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McHugh Fuller Law Group, PLLC v. PruittHealth-Toccoa, LLC

Supreme Court of Georgia

May 11, 2015


Equity. Stephens Superior Court. Before Judge Caudell.

Carlock, Copeland & Stair, Shannon M. Sprinkle, Tyler J. Wetzel, for appellant.

Arnall Golden Gregory, John R. Hood, Jason E. Bring, Glenn P. Hendrix, for appellee.


Page 661

Hunstein, Justice.

In these appeals, Appellant McHugh Fuller Law Group, PLLC (" McHugh Fuller" ) challenges both the award of a permanent injunction to Appellee PruittHealth-Toccoa, LLC (" PruittHealth" ) and a subsequent trial court order excluding certain filings from the appellate record in the original appeal. We conclude that the trial court did err, both in granting a permanent injunction following only an interlocutory hearing and in its exclusion of filings from the appellate record. Accordingly, we vacate the award of the permanent injunction, reverse the order designating the appellate record, and remand for further proceedings.

On April 17, 2014, McHugh Fuller, a Mississippi-based law firm, ran a full-page advertisement in a Northeast Georgia local newspaper, The Toccoa Record, noting that Heritage Healthcare of Toccoa, a Stephens County nursing home owned by PruittHealth, had been cited by the government

Page 662

for deficiencies in the care of its residents and inviting those suspecting abuse or neglect of a loved one at the facility to call the law firm. On the following day, PruittHealth filed a verified complaint for temporary and permanent injunctive relief under the Georgia Uniform Deceptive Trade Practices Act (UDTPA), OCGA § 10-1-373 (a),[1] and petitioned ex parte for a temporary restraining order. That same day, the Stephens County Superior Court entered a temporary restraining order enjoining McHugh Fuller from publishing, in any newspaper or other media, advertisements regarding PruittHealth utilizing the language of the April 17 ad. The order [297 Ga. 95] also scheduled a hearing a few weeks thereafter to " determine whether injunctive relief should continue."

At the hearing, held on May 13, 2014, PruittHealth presented testimony that the government citation referenced in the ad arose from a 2012 survey report; that the cited deficiencies had been resolved immediately; and that a more recent survey report had found no such deficiencies. The facility's administrator also testified that the ad had caused severe damage to the facility's reputation, noting that the number of new admissions to the nursing home had been cut approximately in half since the ad ran. For its part, McHugh Fuller presented testimony to substantiate and justify the specific language used in the ad. The firm also presented expert testimony from an Emory University School of Law ethics professor, who opined that the ad was not false or deceptive.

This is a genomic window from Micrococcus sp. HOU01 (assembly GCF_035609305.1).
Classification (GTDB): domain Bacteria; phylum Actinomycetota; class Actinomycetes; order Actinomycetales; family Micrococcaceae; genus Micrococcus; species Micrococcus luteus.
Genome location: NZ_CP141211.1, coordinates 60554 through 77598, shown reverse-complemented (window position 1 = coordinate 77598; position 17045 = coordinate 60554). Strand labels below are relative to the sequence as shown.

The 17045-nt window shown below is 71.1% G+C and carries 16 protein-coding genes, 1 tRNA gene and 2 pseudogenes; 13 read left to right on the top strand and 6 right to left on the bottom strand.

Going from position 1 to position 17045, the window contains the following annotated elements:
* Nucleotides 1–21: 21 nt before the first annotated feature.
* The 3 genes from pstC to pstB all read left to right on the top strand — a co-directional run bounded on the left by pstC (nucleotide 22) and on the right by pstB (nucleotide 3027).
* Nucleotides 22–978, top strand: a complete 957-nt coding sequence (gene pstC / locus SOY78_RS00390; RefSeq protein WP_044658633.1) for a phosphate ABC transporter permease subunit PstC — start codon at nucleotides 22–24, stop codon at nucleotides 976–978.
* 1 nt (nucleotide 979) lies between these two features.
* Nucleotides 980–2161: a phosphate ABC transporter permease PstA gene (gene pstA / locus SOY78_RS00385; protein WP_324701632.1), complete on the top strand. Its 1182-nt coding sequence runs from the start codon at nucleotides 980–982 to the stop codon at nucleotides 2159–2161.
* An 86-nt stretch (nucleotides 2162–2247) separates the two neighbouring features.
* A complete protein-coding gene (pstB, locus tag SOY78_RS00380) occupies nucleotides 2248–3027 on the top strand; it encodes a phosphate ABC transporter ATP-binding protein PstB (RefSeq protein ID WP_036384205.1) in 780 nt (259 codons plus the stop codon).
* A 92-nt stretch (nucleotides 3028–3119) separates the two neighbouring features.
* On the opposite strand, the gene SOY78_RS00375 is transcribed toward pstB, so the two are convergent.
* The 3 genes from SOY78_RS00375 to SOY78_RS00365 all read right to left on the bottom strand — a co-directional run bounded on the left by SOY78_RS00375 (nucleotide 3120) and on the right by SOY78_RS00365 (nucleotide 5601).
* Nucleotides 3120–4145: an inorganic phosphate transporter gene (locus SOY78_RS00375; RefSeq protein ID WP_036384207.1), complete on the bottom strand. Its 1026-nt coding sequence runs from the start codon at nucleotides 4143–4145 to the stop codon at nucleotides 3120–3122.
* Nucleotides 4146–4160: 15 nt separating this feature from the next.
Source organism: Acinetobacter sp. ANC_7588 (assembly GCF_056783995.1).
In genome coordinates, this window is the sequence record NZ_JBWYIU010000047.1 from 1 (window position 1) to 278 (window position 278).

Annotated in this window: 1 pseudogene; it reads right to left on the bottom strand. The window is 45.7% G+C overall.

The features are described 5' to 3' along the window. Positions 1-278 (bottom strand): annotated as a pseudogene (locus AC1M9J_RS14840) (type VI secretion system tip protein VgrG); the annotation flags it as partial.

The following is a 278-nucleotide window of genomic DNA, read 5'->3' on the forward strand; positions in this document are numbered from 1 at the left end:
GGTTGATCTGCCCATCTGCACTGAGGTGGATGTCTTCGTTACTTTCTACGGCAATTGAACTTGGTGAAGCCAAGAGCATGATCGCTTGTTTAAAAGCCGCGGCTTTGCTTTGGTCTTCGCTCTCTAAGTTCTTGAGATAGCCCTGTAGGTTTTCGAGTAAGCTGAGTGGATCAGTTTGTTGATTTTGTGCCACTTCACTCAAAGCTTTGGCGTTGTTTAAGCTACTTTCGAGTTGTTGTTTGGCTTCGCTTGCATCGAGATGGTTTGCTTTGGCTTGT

At the conclusion of the hearing, the trial court stated that it found the ad to be deceptive and thus in violation of the UDTPA. The court stated: " I will grant the relief and I do find that the factors requiring injunctive relief have been met and satisfied." The court further held that " anywhere this ad is placed, whether it'd be on the Internet or in the ... local paper, is in violation of the [UDTPA]." After directing PruittHealth's counsel to draft an order effectuating its ruling, the court asked whether the parties had any other matters to discuss, and counsel for both parties responded in the negative, after which the hearing was adjourned. Thereafter, the trial court signed an order enjoining McHugh Fuller " from publishing or causing the offending advertisement to be published in the future" and requiring that McHugh Fuller within 20 days " remove or cause to be removed at its expense all electronic postings of the advertisement."

McHugh Fuller thereafter filed a verified answer and a motion to amend and/or for reconsideration of the court's order. In its motion, McHugh Fuller contended, inter alia, that the order was erroneous to the extent it purported to constitute a final order granting permanent injunctive relief, because McHugh Fuller was not on notice at the time that the court was considering anything other than interlocutory relief. The trial court, however, never ruled on these motions, and McHugh Fuller thus subsequently filed a notice of appeal.

In its notice of appeal, McHugh Fuller requested that the clerk " omit nothing from the record." PruittHealth then submitted its own designation of the record, in which it requested the court include only those items submitted to the court through and including June 2, 2014, the date the injunction was entered, thereby excluding the verified answer, motions, and supporting exhibits McHugh Fuller had filed with the trial court after that date. Following a hearing [297 Ga. 96] pursuant to OCGA § 5-6-41 (f),[2] the trial court held that the appellate record would not include materials submitted after June 2 because such items were not " before ...

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